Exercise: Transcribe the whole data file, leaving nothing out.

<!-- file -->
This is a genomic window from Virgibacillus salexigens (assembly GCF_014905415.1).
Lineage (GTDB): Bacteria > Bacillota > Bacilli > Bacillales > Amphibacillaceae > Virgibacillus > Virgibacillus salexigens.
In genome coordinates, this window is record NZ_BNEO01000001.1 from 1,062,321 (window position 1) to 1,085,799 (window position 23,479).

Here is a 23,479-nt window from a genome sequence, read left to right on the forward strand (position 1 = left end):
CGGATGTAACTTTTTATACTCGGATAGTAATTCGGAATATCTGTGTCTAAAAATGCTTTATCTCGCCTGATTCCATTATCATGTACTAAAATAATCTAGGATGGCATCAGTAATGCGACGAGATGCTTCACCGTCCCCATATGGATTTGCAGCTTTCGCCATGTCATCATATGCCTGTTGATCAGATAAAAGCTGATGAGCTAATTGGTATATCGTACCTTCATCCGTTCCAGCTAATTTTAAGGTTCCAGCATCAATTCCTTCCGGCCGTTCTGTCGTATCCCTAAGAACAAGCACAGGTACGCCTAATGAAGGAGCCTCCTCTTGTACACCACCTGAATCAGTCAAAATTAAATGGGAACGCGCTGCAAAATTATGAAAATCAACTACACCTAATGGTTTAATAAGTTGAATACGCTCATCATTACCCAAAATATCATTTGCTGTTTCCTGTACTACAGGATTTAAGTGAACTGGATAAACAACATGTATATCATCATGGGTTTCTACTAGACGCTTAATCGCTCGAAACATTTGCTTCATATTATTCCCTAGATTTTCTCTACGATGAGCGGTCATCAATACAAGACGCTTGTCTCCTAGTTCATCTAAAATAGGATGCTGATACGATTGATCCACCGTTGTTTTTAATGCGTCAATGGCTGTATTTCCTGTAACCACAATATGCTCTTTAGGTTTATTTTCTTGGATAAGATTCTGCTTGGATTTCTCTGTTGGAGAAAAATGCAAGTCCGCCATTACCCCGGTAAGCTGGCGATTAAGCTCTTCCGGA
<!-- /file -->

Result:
This is a genomic window from Virgibacillus salexigens (assembly GCF_014905415.1).
Lineage (GTDB): Bacteria > Bacillota > Bacilli > Bacillales > Amphibacillaceae > Virgibacillus > Virgibacillus salexigens.
In genome coordinates, this window is record NZ_BNEO01000001.1 from 1,062,321 (window position 1) to 1,085,799 (window position 23,479).

Here is a 23,479-nt window from a genome sequence, read left to right on the forward strand (position 1 = left end):
CGGATGTAACTTTTTATACTCGGATAGTAATTCGGAATATCTGTGTCTAAAAATGCTTTATCTCGCCTGATTCCATTATCATGTACTAAAATAATCTAGGATGGCATCAGTAATGCGACGAGATGCTTCACCGTCCCCATATGGATTTGCAGCTTTCGCCATGTCATCATATGCCTGTTGATCAGATAAAAGCTGATGAGCTAATTGGTATATCGTACCTTCATCCGTTCCAGCTAATTTTAAGGTTCCAGCATCAATTCCTTCCGGCCGTTCTGTCGTATCCCTAAGAACAAGCACAGGTACGCCTAATGAAGGAGCCTCCTCTTGTACACCACCTGAATCAGTCAAAATTAAATGGGAACGCGCTGCAAAATTATGAAAATCAACTACACCTAATGGTTTAATAAGTTGAATACGCTCATCATTACCCAAAATATCATTTGCTGTTTCCTGTACTACAGGATTTAAGTGAACTGGATAAACAACATGTATATCATCATGGGTTTCTACTAGACGCTTAATCGCTCGAAACATTTGCTTCATATTATTCCCTAGATTTTCTCTACGATGAGCGGTCATCAATACAAGACGCTTGTCTCCTAGTTCATCTAAAATAGGATGCTGATACGATTGATCCACCGTTGTTTTTAATGCGTCAATGGCTGTATTTCCTGTAACCACAATATGCTCTTTAGGTTTATTTTCTTGGATAAGATTCTGCTTGGATTTCTCTGTTGGAGAAAAATGCAAGTCCGCCATTACCCCGGTAAGCTGGCGATTAAGCTCTTCCGGA